Location

Bolton Landing, New York

Date

20-6-2013

Session

Session 8 – Hybrid Presentations

Abstract

A personal name has proven to be an effective stimulus to capture attention. The goal of this pilot study is to test if a personal name can be used as an effective audio warning for drivers of semi-autonomous vehicles. Participants drove a driving simulator in both manual and semiautonomous driving conditions while doing a secondary task. An emergency situation was simulated, and participants were presented with a warning tone or his/her personal name. Reaction times for braking, steering, and eye disengagement were recorded. There was no significant main effect for cue type, a marginally significant interaction effect across driving condition and cue type, and a significant main effect for driving condition. These results suggest that engagement in a secondary task while driving semi-autonomously causes diverted driver attention to be at its highest. Importantly, however, the use of one’s personal name shows promise in capturing attention back to the driving task and warrants deeper investigation for future research.

Rights

Copyright © 2013 the author(s)

DC Citation

Proceedings of the Seventh International Driving Symposium on Human Factors in Driver Assessment, Training and Vehicle Design, June 17-20, 2013, Bolton Landing, New York. Iowa City, IA: Public Policy Center, University of Iowa, 2013: 467-473.

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Jun 20th, 12:00 AM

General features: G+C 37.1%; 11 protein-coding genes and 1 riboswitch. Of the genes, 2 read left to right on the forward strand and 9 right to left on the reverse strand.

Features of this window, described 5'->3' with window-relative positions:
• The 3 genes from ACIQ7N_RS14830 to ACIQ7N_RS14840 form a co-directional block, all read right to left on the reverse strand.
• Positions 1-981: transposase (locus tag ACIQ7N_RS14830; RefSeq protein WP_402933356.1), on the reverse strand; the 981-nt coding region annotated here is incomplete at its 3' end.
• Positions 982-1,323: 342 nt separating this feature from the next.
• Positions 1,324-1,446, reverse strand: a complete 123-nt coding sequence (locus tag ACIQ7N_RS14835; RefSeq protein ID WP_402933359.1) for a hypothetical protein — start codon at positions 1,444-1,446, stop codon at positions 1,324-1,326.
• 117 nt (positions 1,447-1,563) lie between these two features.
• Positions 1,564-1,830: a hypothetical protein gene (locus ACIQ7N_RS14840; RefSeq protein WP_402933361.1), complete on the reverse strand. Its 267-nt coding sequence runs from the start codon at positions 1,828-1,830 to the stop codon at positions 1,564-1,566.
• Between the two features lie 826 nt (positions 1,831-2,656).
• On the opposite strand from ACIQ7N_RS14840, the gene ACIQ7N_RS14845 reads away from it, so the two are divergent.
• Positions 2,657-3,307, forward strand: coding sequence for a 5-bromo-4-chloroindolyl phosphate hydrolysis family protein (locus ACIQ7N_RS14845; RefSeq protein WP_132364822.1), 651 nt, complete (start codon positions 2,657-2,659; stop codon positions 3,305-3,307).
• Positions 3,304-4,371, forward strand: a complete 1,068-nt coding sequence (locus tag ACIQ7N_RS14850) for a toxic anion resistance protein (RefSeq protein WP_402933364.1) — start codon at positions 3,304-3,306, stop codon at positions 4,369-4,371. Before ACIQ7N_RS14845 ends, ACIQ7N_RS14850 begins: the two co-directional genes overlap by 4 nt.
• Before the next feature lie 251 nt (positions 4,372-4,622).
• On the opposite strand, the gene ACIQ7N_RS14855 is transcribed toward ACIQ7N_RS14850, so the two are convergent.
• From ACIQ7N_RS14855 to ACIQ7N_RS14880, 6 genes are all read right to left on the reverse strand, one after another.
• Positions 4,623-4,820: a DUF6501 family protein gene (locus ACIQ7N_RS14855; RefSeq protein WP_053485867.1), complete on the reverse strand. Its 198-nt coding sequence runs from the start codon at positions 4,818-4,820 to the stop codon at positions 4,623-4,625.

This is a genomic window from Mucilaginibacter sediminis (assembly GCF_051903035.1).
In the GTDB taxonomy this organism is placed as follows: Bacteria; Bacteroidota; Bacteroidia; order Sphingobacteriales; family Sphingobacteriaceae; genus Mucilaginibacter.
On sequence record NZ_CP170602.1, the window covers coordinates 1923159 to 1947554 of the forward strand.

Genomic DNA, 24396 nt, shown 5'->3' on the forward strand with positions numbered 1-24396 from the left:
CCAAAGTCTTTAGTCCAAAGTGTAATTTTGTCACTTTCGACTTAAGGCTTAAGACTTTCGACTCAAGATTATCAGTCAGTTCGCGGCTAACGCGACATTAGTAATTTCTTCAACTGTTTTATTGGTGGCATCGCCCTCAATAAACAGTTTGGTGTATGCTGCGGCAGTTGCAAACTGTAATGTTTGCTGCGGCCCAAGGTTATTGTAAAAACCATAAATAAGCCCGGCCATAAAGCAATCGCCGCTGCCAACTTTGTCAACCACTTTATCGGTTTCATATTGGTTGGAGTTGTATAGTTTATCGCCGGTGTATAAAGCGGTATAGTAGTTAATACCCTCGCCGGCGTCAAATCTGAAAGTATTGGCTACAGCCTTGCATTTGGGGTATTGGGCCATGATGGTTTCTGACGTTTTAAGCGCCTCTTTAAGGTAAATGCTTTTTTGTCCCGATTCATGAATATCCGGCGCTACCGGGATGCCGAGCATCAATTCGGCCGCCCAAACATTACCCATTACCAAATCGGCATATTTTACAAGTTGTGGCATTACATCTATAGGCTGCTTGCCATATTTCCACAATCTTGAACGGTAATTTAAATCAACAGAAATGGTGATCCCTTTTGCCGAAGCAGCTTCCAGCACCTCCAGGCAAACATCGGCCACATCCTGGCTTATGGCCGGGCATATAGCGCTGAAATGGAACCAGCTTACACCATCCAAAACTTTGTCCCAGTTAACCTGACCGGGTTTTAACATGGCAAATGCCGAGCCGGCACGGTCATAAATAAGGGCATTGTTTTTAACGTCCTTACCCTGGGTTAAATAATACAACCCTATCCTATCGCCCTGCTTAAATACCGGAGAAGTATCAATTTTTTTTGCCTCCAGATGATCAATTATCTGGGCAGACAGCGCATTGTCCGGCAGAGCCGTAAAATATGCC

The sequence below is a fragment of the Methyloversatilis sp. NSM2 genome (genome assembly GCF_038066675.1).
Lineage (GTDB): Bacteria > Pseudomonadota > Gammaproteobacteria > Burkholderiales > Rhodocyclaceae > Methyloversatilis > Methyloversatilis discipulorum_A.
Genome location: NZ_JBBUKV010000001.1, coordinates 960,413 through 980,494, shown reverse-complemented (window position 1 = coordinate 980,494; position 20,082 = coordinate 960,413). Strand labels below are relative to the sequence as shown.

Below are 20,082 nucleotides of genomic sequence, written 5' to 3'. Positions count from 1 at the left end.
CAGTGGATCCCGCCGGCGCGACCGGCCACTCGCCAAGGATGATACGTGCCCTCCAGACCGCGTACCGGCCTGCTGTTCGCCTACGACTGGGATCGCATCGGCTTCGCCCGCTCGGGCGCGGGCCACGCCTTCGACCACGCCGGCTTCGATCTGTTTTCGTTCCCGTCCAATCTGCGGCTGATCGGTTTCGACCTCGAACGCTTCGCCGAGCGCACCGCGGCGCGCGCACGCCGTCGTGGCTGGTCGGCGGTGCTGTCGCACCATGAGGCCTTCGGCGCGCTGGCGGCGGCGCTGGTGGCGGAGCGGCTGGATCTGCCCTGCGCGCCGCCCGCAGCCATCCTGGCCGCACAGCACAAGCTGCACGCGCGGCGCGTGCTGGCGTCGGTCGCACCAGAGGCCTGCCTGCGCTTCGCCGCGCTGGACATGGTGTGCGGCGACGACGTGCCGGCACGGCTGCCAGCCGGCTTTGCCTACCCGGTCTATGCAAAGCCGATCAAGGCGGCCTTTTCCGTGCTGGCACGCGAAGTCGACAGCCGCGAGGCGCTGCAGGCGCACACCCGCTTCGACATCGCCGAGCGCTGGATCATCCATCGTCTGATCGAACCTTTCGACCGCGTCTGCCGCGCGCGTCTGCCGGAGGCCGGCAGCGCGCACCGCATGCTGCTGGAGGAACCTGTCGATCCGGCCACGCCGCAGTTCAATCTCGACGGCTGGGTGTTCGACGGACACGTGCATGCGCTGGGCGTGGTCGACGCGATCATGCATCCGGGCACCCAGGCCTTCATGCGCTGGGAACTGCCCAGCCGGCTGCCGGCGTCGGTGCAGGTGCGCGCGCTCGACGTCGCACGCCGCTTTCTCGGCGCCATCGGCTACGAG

Cocktail Party Effect& Attention Capture in Semi-Autonomous Driving

Bolton Landing, New York

A personal name has proven to be an effective stimulus to capture attention. The goal of this pilot study is to test if a personal name can be used as an effective audio warning for drivers of semi-autonomous vehicles. Participants drove a driving simulator in both manual and semiautonomous driving conditions while doing a secondary task. An emergency situation was simulated, and participants were presented with a warning tone or his/her personal name. Reaction times for braking, steering, and eye disengagement were recorded. There was no significant main effect for cue type, a marginally significant interaction effect across driving condition and cue type, and a significant main effect for driving condition. These results suggest that engagement in a secondary task while driving semi-autonomously causes diverted driver attention to be at its highest. Importantly, however, the use of one’s personal name shows promise in capturing attention back to the driving task and warrants deeper investigation for future research.